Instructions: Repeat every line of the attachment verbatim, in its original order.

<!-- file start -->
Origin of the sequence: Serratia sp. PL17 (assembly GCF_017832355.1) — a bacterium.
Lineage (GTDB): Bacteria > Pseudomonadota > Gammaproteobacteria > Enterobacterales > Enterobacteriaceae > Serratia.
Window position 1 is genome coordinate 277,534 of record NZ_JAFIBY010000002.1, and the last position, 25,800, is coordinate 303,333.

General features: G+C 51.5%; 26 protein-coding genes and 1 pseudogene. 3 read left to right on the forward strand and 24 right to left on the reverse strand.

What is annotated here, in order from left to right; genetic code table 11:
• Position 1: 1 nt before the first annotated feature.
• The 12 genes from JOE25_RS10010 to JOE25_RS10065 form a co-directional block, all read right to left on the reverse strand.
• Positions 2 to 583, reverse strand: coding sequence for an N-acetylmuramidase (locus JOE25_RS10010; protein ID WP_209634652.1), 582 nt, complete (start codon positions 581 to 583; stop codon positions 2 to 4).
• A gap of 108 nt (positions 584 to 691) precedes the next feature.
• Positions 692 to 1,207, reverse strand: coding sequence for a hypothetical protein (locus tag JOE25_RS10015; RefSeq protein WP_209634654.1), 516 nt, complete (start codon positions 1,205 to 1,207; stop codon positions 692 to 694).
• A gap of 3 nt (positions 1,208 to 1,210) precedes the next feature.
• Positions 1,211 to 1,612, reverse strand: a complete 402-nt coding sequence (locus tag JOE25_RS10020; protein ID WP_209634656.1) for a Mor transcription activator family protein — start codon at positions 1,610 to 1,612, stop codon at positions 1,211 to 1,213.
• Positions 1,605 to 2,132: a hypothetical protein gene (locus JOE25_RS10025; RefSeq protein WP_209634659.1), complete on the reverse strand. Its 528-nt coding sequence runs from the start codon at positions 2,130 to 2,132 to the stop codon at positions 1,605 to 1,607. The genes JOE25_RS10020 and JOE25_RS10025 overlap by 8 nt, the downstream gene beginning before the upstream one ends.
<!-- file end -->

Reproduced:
Origin of the sequence: Serratia sp. PL17 (assembly GCF_017832355.1) — a bacterium.
Lineage (GTDB): Bacteria > Pseudomonadota > Gammaproteobacteria > Enterobacterales > Enterobacteriaceae > Serratia.
Window position 1 is genome coordinate 277,534 of record NZ_JAFIBY010000002.1, and the last position, 25,800, is coordinate 303,333.

General features: G+C 51.5%; 26 protein-coding genes and 1 pseudogene. 3 read left to right on the forward strand and 24 right to left on the reverse strand.

What is annotated here, in order from left to right; genetic code table 11:
• Position 1: 1 nt before the first annotated feature.
• The 12 genes from JOE25_RS10010 to JOE25_RS10065 form a co-directional block, all read right to left on the reverse strand.
• Positions 2 to 583, reverse strand: coding sequence for an N-acetylmuramidase (locus JOE25_RS10010; protein ID WP_209634652.1), 582 nt, complete (start codon positions 581 to 583; stop codon positions 2 to 4).
• A gap of 108 nt (positions 584 to 691) precedes the next feature.
• Positions 692 to 1,207, reverse strand: coding sequence for a hypothetical protein (locus tag JOE25_RS10015; RefSeq protein WP_209634654.1), 516 nt, complete (start codon positions 1,205 to 1,207; stop codon positions 692 to 694).
• A gap of 3 nt (positions 1,208 to 1,210) precedes the next feature.
• Positions 1,211 to 1,612, reverse strand: a complete 402-nt coding sequence (locus tag JOE25_RS10020; protein ID WP_209634656.1) for a Mor transcription activator family protein — start codon at positions 1,610 to 1,612, stop codon at positions 1,211 to 1,213.
• Positions 1,605 to 2,132: a hypothetical protein gene (locus JOE25_RS10025; RefSeq protein WP_209634659.1), complete on the reverse strand. Its 528-nt coding sequence runs from the start codon at positions 2,130 to 2,132 to the stop codon at positions 1,605 to 1,607. The genes JOE25_RS10020 and JOE25_RS10025 overlap by 8 nt, the downstream gene beginning before the upstream one ends.